“And” Instead of “But”

Use the word “and” instead of “but” when facing your problems.

When you say “I have to study for my midterm, but I’m tired and I don’t feel like studying,” you’re limiting your potential options of action. You’re essentially telling yourself, “well, I need to study, but I can’t because I don’t feel like it!” However, when you say, “I have to study for my midterm, and I don’t feel like studying,” you have two separate phrases, and the second one doesn’t negate the first. You’re now telling yourself two independent phrases that don’t conflict with one another.

As someone who is very scientifically-minded, type A, and logical, this initially felt like some touchy-feely nonsense, but I assure you, it works. Try it out and see for yourself how effective it really is.


Step 3 | Lower the Activation Energy

Dig back to your biology and chemistry classes. Do you remember how enzymes work? They facilitate a reaction by acting as a catalyst, meaning they lower the activation energy. The reaction we’re going to catalyze is getting you to study.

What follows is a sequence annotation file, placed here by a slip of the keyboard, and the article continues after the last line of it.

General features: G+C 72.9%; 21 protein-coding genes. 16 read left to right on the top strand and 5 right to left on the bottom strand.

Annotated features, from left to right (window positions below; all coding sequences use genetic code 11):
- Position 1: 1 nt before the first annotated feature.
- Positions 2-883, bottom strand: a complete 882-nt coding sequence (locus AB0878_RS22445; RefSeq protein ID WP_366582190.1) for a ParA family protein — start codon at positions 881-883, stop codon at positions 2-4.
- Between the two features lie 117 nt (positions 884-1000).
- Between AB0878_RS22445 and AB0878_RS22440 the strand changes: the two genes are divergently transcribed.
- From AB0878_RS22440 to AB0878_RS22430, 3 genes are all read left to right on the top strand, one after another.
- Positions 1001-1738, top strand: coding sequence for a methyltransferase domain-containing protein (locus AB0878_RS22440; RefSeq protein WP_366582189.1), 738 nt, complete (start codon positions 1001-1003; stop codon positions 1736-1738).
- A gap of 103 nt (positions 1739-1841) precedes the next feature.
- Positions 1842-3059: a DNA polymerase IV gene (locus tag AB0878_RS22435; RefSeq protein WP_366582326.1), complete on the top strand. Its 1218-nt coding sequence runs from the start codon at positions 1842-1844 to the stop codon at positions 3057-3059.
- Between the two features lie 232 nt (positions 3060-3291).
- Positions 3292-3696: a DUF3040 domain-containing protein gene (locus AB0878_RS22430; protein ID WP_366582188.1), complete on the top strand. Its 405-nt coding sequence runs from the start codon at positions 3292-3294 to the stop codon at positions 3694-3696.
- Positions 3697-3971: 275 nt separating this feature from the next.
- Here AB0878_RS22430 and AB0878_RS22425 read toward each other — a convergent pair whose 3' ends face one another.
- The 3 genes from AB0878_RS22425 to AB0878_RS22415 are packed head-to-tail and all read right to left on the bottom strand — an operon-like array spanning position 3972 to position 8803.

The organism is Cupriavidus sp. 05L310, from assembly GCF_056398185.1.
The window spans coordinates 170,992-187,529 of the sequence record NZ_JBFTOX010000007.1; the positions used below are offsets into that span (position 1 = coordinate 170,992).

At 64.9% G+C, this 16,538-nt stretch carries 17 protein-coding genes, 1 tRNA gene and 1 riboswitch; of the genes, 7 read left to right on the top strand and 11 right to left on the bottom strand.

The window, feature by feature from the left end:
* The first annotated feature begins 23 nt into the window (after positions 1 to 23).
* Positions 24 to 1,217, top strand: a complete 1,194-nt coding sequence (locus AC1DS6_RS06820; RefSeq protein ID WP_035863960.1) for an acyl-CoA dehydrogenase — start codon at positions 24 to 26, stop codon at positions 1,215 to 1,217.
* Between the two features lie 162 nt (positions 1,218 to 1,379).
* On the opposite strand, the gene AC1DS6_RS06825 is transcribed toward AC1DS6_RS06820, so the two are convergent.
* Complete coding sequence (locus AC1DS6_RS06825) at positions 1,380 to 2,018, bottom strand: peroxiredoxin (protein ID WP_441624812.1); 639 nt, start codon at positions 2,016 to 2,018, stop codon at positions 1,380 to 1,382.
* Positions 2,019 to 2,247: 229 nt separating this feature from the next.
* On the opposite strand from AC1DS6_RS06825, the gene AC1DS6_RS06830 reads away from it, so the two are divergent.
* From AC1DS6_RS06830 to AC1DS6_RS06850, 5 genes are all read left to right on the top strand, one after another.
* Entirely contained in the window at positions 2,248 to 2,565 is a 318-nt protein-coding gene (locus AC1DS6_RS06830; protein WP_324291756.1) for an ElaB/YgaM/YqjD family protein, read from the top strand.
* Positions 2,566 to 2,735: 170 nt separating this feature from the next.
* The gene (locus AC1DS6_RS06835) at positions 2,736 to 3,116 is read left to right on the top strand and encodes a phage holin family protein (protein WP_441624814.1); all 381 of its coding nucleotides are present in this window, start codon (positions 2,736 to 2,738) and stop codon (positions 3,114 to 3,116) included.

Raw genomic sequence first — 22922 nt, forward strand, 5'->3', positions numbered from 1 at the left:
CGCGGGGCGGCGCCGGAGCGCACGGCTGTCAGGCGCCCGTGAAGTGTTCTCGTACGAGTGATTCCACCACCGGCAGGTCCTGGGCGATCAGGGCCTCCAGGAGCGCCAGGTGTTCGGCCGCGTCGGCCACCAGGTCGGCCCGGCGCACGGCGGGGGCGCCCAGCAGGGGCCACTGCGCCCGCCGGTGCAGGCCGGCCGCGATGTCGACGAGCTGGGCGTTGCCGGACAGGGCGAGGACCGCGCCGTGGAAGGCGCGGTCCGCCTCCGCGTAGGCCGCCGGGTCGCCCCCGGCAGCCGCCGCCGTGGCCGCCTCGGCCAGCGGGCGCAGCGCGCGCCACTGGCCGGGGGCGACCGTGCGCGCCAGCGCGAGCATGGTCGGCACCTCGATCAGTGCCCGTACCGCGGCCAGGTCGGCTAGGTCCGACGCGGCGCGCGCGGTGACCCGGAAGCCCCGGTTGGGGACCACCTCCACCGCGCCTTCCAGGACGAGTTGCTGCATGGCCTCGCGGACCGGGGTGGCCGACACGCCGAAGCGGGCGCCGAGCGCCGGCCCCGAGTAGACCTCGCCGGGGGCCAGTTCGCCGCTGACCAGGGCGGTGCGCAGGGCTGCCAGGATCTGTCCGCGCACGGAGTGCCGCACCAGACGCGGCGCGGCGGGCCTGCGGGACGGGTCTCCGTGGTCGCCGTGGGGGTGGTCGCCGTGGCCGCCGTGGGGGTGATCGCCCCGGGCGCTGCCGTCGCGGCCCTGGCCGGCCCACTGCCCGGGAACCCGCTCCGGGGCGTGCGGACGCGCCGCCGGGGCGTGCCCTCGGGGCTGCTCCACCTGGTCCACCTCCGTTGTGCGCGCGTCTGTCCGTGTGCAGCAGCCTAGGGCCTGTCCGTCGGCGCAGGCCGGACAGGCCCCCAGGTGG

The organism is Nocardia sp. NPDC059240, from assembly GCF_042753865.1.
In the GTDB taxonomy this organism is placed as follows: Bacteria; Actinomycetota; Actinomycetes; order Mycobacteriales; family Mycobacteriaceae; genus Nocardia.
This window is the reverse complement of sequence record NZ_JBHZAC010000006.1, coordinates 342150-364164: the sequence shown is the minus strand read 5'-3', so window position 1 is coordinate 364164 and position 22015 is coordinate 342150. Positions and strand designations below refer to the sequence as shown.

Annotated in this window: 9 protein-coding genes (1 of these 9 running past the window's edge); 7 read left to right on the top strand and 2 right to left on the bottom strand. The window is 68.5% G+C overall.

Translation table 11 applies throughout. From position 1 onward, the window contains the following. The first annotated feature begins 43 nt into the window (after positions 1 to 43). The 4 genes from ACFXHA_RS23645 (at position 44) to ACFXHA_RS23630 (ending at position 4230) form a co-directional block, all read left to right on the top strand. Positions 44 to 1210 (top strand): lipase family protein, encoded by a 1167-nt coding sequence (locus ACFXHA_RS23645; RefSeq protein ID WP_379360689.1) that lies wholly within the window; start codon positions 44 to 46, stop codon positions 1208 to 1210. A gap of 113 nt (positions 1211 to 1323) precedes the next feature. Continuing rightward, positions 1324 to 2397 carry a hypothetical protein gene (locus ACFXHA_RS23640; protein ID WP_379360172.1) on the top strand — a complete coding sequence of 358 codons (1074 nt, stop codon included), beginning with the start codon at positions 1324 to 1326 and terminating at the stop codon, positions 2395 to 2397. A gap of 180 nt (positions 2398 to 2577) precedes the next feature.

The main problem we have isn’t an issue of actually doing the work. It’s just starting. Starting is the hardest part. So how do we make it easier?

Create Small Sub-Tasks

Take your large task and break it into something small. Once you think you’ve made it small, make it even smaller than that. You’re likely not thinking small enough. For example, if you need to read two chapters in your biology textbook in preparation for your upcoming quiz, telling yourself to read just one chapter or even one section is still too big.

Instead, tell yourself to read one paragraph. No obligations. Just one paragraph, and then you can assess if you want to keep working or not. More often than not, you’ll find it much easier to keep going.

Decrease the Time Commitment

Do the same with your time commitment. It’s great that you blocked out the next three hours to do work, but guess what? Studying for three hours is incredibly daunting. Here’s how you get past that.

You’re no longer studying for three hours anymore. Instead, you’re studying for only 25 minutes, which is a lot easier than three hours. After the 25 minutes are done, you get a break, guaranteed.

This is the Pomodoro technique in action, and it’s one of my favorite study hacks.

Choose Easy Tasks to Build Momentum

Early on in the day, I generally like to knock out the difficult tasks first, since it makes the rest of the day a breeze. But I don’t always get the luxury of doing that. There are instances where starting is so difficult that there’s no way I am able to tackle the most daunting task first.